Across Europe at the moment, there are big changes occuring in the way that political parties are, first of all being born, and second of all, the way in which they are campaigning and communicating with voters. Traditionally, parties grew from trade union movements, political upheavals and there was a degree of predictability and stability to it. In recent years, we have seen parties develop from all sorts of movements such as En Marche in France which arrived like an island created from an underwater volcano overnight. Equally, in Hungary, the Momentum Party started out life as a pressure group related to an Olympic bid. The success of their petitioning efforts led to a political organisation being formed. Social media, new ways of grassroots organising, and political entrepreneurship are changing the political landscape and also challenging traditional parties.

Austria, with the growth of the Freedom Party and in the recent arrival of the NEOS party have shown that the old order of centre-right governance is not to be taken for granted and that the electorate require parties to respond to their current concerns rather than be content to follow old alliances. Austrian political parties though are again instructive to the rest of Europe in the way in which they marry traditional and emerging campaigning techniques. NEOS particularly are embracing modern methods of organising their membership and activists across all federal states, as well as incorporating technology to professionalize their voter outreach work and protect them against data protection breaches.

The SPO are taking an American approach by setting up ‘campaign camps’ for volunteers in the run-up to the European elections in May. Here, their trainers will share ideas, skills and motivational techniques for campaigning this year. The OVP have a political academy that operates both as a teaching instrument for party members including seminars and gatherings, but also as a permanent focus group to take in new ideas and develop the ethos of the party.

Where European political parties can sometimes become caught in a cycle of only communicating with voters at election time, Austrian parties are showing some alternative methods of developing a longer term engagement with their membership at least with a view to listening better to the electorate.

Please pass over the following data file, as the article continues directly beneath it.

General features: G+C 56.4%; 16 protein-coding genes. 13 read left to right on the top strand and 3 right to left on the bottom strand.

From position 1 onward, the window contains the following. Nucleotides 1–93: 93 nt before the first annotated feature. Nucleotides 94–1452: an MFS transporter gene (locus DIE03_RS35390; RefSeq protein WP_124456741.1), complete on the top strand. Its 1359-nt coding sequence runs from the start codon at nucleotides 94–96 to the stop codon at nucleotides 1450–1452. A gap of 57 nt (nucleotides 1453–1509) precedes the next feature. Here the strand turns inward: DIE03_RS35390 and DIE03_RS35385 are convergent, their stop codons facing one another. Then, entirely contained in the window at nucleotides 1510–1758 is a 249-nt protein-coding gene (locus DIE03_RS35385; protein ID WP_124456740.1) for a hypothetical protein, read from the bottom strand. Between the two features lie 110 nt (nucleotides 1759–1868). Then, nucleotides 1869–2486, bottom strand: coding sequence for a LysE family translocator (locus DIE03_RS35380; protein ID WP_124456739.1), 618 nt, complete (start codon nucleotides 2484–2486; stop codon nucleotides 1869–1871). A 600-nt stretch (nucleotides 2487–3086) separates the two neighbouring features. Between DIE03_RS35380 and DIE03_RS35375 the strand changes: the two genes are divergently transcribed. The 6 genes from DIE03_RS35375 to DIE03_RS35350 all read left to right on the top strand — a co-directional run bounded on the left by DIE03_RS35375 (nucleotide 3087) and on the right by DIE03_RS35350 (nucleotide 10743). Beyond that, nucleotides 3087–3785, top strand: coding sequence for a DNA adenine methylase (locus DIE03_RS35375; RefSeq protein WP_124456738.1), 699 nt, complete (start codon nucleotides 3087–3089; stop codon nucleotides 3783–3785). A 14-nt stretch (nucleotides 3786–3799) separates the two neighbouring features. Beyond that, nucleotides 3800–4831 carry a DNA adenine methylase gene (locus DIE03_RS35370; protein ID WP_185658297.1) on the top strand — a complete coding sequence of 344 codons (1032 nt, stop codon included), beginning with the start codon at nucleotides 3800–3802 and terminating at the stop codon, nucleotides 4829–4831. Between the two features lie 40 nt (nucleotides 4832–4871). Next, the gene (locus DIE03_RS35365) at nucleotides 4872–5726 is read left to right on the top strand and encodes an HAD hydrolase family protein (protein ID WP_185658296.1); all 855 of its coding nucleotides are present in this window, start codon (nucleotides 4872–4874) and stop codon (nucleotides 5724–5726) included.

Political entrepreneurship

Political entrepreneurship, an openness to new ways of organising politically, appears to be established in Austria. Sebastian Kurz’s leadership of his coalition government is being noticed all over Europe as a new solution to an old problem. Equally, NEOS’s core group of 40 original members developed more like a business start-up than a traditional political party. In a modern, technology-driven world, new solutions and ways of organising are needed to represent the changing landscape of the electorate. In this Austria seems to understand competing traditions based on its location at the centre of Europe and is beginning to develop ways to incorporate those traditions into coherent political campaign structures. How those parties respond to the challenge of campaigning in a post-GDPR world will be very interesting to see.

This year we will be keeping a close eye on how different countries campaign and interact with their voters in the face of GDPR. If you want to keep up with all this content, subscribe to our mailing list below so you never miss a new blog post again.